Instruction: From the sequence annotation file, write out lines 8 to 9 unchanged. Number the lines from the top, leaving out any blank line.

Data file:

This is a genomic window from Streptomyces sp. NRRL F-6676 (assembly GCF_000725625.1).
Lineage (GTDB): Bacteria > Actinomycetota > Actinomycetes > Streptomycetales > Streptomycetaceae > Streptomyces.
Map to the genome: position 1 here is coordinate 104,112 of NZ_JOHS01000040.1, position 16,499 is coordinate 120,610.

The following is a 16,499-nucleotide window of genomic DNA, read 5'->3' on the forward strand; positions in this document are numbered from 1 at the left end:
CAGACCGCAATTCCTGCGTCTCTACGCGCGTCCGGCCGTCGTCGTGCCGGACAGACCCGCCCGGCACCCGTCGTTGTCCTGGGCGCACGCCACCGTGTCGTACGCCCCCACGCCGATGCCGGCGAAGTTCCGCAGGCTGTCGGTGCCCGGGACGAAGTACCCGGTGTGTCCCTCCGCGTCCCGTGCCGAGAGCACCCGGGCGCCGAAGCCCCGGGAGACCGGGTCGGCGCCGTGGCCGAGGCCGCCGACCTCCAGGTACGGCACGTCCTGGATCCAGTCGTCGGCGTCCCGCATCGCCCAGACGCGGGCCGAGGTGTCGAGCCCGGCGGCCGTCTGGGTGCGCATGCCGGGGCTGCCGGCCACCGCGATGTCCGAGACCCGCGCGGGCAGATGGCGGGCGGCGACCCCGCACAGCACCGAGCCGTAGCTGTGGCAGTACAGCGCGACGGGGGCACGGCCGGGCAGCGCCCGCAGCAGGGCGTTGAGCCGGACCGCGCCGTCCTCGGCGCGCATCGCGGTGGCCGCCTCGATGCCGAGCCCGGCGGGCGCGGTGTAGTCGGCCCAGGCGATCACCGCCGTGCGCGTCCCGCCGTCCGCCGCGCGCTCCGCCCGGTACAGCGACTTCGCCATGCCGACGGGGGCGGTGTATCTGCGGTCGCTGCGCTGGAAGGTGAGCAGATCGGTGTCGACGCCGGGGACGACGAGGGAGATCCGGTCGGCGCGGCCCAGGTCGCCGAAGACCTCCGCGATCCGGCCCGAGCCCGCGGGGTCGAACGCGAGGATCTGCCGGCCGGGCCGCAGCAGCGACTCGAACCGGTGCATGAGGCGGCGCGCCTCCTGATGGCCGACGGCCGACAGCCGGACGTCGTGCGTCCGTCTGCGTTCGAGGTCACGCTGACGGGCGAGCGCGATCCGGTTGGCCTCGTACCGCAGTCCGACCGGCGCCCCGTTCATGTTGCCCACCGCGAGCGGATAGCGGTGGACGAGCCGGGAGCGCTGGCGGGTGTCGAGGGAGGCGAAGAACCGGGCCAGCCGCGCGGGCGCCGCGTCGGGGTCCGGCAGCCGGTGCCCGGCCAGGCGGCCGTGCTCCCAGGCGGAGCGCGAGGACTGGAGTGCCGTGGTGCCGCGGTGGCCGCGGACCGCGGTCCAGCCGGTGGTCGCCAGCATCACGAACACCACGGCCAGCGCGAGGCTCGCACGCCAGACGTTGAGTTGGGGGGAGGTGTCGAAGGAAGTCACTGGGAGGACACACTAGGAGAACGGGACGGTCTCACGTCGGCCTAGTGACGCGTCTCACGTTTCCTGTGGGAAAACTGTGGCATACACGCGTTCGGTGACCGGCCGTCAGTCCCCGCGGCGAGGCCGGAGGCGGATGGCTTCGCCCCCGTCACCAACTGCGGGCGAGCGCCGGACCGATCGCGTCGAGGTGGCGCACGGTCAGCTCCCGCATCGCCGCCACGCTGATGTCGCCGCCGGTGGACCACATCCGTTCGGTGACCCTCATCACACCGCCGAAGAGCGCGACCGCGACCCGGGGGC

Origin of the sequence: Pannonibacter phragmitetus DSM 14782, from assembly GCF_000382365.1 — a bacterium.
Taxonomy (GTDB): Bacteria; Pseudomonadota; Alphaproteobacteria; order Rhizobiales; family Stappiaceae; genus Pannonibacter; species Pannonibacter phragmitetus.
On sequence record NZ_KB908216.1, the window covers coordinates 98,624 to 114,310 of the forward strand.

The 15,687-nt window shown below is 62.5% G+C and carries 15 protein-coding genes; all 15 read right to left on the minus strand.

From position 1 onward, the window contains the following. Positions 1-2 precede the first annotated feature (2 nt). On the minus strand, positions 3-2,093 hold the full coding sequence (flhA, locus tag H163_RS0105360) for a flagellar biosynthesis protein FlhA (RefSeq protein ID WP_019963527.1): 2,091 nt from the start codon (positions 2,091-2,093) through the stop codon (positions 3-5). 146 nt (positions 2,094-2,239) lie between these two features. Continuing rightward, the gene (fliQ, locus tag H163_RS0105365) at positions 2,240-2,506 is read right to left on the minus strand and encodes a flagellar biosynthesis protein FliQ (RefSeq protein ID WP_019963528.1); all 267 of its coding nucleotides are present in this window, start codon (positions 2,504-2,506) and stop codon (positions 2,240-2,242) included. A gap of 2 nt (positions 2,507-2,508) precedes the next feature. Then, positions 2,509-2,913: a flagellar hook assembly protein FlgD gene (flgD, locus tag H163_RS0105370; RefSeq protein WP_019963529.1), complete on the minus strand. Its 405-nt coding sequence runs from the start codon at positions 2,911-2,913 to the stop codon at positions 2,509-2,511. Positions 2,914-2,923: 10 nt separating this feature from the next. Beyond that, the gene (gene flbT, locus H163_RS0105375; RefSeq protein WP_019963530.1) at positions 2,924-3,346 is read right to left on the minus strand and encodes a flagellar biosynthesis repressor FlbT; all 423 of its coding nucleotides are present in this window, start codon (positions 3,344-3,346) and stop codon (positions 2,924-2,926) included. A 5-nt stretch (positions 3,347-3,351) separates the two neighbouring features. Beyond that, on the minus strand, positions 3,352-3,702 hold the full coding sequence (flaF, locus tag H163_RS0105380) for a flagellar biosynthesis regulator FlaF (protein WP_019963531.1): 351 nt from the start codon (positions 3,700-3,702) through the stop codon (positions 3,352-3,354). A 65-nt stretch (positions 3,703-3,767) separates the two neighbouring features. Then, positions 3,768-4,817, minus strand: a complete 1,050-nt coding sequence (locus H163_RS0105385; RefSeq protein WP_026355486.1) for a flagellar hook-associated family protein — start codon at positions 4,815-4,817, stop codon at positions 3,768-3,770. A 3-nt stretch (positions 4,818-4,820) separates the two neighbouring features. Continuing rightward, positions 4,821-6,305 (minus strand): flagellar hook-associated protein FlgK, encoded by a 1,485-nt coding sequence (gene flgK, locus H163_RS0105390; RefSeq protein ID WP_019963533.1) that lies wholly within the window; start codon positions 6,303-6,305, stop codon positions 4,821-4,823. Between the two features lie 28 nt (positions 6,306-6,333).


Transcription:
On sequence record NZ_KB908216.1, the window covers coordinates 98,624 to 114,310 of the forward strand.

The 15,687-nt window shown below is 62.5% G+C and carries 15 protein-coding genes; all 15 read right to left on the minus strand.